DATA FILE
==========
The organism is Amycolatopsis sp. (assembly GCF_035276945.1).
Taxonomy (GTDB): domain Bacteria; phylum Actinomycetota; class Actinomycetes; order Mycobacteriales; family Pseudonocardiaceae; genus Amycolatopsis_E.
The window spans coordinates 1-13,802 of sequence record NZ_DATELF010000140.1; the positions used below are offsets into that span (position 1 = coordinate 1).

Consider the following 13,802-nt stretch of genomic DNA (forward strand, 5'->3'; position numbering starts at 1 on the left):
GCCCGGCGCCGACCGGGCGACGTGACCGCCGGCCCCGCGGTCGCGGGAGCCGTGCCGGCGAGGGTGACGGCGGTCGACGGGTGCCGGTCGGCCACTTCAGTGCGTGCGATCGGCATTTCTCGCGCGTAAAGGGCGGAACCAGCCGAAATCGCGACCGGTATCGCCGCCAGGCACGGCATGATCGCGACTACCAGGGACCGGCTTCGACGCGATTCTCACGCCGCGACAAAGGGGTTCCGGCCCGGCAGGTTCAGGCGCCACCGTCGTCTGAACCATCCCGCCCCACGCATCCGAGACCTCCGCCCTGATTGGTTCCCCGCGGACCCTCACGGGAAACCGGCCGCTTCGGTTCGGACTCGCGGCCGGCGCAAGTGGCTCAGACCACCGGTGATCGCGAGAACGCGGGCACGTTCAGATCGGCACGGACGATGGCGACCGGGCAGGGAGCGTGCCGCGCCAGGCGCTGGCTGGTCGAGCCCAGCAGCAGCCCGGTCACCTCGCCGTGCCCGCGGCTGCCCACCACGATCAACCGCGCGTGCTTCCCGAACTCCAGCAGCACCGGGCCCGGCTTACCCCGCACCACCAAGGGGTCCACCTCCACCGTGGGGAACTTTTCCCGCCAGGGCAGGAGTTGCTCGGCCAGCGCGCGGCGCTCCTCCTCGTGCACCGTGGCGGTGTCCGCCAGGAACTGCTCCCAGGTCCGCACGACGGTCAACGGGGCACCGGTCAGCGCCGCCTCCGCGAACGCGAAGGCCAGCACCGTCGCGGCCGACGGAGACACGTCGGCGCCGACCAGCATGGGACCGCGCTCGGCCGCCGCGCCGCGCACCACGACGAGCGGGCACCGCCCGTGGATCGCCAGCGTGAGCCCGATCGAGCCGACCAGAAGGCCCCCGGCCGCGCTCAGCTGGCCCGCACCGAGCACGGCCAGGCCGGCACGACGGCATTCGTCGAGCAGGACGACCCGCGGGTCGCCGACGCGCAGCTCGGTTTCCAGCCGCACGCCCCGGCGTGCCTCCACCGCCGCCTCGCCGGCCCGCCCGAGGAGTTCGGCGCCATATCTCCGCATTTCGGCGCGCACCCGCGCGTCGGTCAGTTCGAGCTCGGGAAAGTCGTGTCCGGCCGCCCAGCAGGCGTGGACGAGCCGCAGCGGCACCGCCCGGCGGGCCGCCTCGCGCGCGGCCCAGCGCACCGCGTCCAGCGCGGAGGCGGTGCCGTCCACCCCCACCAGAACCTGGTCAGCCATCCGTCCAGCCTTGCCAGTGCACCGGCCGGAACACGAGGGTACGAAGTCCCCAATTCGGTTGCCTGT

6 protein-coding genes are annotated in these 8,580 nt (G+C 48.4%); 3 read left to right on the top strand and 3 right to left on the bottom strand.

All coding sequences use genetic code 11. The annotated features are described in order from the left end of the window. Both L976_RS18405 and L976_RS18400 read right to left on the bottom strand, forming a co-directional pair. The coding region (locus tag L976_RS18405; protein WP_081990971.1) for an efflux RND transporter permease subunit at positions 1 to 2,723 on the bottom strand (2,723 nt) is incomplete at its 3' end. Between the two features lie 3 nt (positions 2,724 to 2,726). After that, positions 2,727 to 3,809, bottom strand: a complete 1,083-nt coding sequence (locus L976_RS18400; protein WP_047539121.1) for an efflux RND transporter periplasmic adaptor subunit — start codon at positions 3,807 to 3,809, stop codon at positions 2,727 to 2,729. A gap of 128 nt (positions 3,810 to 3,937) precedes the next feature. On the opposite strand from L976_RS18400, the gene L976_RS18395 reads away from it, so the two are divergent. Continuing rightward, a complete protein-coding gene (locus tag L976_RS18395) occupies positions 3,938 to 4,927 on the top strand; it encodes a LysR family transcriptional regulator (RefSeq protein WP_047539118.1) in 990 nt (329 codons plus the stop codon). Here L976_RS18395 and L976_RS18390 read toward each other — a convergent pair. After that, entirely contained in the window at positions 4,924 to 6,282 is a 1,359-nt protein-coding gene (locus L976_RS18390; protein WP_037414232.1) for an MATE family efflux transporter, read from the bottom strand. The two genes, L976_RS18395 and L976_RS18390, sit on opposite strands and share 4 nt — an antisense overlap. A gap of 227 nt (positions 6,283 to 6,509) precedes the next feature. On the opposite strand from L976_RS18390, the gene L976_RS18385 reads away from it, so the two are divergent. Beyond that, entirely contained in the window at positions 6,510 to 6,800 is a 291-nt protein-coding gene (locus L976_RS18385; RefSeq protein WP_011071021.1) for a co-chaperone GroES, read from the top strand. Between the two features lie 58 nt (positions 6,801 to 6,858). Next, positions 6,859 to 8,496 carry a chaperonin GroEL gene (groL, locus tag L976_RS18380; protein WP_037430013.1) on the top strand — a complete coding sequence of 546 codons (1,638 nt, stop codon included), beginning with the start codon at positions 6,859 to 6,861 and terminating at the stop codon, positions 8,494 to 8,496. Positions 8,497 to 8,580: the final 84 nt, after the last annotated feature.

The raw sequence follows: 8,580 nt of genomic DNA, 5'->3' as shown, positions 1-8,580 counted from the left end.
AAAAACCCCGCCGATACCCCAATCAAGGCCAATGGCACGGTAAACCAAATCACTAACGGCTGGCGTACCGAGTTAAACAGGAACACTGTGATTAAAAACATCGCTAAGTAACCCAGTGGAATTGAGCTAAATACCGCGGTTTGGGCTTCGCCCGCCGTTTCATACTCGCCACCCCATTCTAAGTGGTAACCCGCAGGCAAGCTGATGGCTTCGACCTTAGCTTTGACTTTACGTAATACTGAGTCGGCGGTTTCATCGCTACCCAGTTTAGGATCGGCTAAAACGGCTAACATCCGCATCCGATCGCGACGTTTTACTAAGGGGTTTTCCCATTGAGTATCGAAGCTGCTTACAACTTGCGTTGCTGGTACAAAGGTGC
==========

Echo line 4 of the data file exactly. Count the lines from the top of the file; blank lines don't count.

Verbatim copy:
Consider the following 13,802-nt stretch of genomic DNA (forward strand, 5'->3'; position numbering starts at 1 on the left):